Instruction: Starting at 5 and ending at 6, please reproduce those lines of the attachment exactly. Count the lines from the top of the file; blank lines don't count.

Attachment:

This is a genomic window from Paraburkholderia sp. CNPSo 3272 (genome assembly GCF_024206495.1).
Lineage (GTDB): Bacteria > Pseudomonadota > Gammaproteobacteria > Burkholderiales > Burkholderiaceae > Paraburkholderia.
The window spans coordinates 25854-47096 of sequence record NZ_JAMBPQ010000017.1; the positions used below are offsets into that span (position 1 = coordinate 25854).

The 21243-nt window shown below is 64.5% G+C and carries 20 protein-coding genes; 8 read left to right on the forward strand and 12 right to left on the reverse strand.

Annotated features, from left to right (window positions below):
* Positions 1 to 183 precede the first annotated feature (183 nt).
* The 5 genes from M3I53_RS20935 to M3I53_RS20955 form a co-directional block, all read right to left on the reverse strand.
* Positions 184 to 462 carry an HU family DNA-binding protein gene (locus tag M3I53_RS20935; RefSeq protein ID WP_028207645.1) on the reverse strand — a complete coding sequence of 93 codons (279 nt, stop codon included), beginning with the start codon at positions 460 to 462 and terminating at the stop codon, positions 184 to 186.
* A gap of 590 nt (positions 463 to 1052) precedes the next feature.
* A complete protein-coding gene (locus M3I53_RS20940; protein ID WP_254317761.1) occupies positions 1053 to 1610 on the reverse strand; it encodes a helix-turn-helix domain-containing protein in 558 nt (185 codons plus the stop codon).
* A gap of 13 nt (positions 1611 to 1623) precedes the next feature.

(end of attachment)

Annotated features, from left to right (window positions below):
* Positions 1 to 183 precede the first annotated feature (183 nt).